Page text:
I spent last week in Beijing. The primary reason for the trip was to attend the Computer Innovation 6016 conference, where I gave an invited talk. The theme of the conference, which accounts for its "6016" name, was to reflect on the most significant milestones and innovations in IT in the past 60 years as well as to discuss the trends in the next 16 years.
In my talk, titled "Innovation in the 21st Century," I discussed the major forces driving innovation in technology, business and society, touching on many of the themes that I have been writing about in my blog. I talked in particular about the increasingly open, global and collaborative nature of innovation, a strategic direction that must be embraced and followed by every business and nation that aspires to compete and thrive in our fast-changing world. I also participated in a panel with the other invited speakers where we discussed the major trends for the future and answered questions from the audience for several hours. I was especially pleased to be on a panel with people I have been working closely with over the years, people like Jack Dongarra from the University of Tennessee, Tony Hey from Microsoft and former Director of the UK eScience program, and Ian Foster and Rick Stevens from Argonne National Lab and the University of Chicago.
While in Beijing, I visited IBM's China Research Lab (CRL), one of eight worldwide labs in IBM Research. It was established in 1995 and recently celebrated its 10th anniversary and moved into a brand new building to accommodate its steady growth. It currently employs over 150 research staff members, and has a number of joint projects with leading universities and research institutes in China. I was particularly interested in the work on Services Sciences, Management and Engineering (SSME) going on at CRL, because building up this area is one of our top priorities in IBM as is working with universities around the world to help establish programs in this emerging discipline. In Beijing, we are working on SSME with leading institutions, including Tsinghua and Peking universities.
I have been visiting China with increasing frequency over the last ten years, and I am really impressed by the changes in so many dimensions that I have seen over that period. Certainly, the advances in economic development are nothing short of remarkable and the university system is equally impressive. I have made it a point to visit different universities during my trips, and this time I went to the Beijing University of Posts and Telecommunications where I gave a talk to a large group of students and then had a Q&A session, everything in English with no translation. And, if you’ve been following this blog, you know I have also enjoyed the growing number of good films, and top directors, actors and actresses coming out of China.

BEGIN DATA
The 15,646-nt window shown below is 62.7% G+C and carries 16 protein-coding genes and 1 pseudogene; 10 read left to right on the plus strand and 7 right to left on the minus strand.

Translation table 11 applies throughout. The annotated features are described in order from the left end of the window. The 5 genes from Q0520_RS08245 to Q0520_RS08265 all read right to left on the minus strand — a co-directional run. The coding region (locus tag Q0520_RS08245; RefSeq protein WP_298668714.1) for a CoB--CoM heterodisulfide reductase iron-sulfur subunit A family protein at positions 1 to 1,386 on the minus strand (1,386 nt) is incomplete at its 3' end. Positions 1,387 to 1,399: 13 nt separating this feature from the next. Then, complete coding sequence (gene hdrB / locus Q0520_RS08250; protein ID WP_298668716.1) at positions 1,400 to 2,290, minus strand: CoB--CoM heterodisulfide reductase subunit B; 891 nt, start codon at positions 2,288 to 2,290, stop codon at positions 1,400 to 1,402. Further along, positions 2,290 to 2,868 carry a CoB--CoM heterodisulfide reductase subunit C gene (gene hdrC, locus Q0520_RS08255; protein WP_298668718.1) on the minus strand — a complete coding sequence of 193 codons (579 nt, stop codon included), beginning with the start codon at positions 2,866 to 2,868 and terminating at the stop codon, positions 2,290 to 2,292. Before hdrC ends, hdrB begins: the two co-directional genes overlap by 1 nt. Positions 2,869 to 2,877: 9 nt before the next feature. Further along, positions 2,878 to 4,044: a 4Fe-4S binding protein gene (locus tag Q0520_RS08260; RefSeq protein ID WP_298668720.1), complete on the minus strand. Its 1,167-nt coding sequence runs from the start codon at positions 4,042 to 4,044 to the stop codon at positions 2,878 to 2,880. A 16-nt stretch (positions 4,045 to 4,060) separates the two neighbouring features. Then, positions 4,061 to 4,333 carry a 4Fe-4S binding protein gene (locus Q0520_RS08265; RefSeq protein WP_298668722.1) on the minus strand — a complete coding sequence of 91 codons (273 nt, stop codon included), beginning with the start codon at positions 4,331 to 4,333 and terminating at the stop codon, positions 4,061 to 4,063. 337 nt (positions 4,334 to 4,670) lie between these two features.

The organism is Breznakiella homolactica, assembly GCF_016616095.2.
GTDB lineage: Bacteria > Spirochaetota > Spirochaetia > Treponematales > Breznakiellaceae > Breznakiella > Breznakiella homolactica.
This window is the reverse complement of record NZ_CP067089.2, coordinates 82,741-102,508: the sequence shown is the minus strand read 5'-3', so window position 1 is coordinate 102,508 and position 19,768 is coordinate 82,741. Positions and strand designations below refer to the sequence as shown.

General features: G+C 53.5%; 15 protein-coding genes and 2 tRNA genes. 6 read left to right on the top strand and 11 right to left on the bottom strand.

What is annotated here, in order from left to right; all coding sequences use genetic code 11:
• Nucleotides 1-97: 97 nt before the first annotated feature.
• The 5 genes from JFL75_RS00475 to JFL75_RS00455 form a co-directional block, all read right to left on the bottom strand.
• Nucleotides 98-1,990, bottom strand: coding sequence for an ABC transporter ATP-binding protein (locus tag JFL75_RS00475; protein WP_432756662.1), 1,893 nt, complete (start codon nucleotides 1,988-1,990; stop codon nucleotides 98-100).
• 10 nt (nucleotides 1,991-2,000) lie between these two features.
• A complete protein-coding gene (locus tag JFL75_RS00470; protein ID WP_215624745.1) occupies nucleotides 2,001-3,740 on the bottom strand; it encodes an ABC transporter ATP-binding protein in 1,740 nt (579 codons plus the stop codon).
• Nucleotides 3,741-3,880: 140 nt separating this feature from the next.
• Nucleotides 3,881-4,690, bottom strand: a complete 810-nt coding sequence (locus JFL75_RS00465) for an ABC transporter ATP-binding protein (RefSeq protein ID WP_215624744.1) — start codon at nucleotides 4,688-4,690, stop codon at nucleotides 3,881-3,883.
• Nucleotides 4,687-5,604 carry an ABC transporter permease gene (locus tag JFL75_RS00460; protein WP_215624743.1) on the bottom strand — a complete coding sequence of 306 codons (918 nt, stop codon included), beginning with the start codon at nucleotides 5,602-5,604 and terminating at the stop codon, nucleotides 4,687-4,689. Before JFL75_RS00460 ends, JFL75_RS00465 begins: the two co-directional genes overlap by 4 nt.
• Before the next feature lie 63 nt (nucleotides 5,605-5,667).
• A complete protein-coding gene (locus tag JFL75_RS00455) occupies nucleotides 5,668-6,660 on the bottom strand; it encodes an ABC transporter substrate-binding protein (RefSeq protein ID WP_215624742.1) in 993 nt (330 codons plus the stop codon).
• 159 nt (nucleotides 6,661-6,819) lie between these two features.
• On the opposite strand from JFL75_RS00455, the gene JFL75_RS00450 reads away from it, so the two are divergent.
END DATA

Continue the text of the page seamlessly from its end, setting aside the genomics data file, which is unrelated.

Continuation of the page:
Let me close this blog entry with an observation. After I got to my hotel in China last Monday, I proceeded to log on to the Internet, and then finished editing and posting my last blog entry, using my internal Typepad account where my blogs are hosted. I then tried to access my blog using the regular URL and found out that I could not get to it. I was baffled, but after trying to open a number of other blogs, I learned that many blog sites are blocked in China. My blog, and many others, cannot be accessed there. Later in the week, I tried to look something up in Wikipedia, and found that it too was blocked.
While clearly not happy, I prefer to focus on how much water has been poured into the glass, rather than on how much additional water is still needed to fill the glass. China's progress is particularly impressive when one considers what the situation was like just 25 years ago when the country started opening up to the world after the tumult of the Cultural Revolution. Huge progress has been made in the last ten years let alone the last twenty-five.
After my talk at the CI 6016 conference I was asked by an audience member about what advice I would give China so it would be a leader in innovation in the 21st century. I answered that my advice to China is the same as the advice I have been giving my own government in the US. Technical talent is more important than ever, so any country that aspires to a leadership position must invest in education and research. And, as I said in my talk, innovation in the 21st century will be increasingly open, collaborative and global, so it is also extremely important to work closely with and to share new ideas with people and institutions from around the world. In that positive spirit, I truly hope that soon everyone in China will be able to openly participate in the global blogosphere community.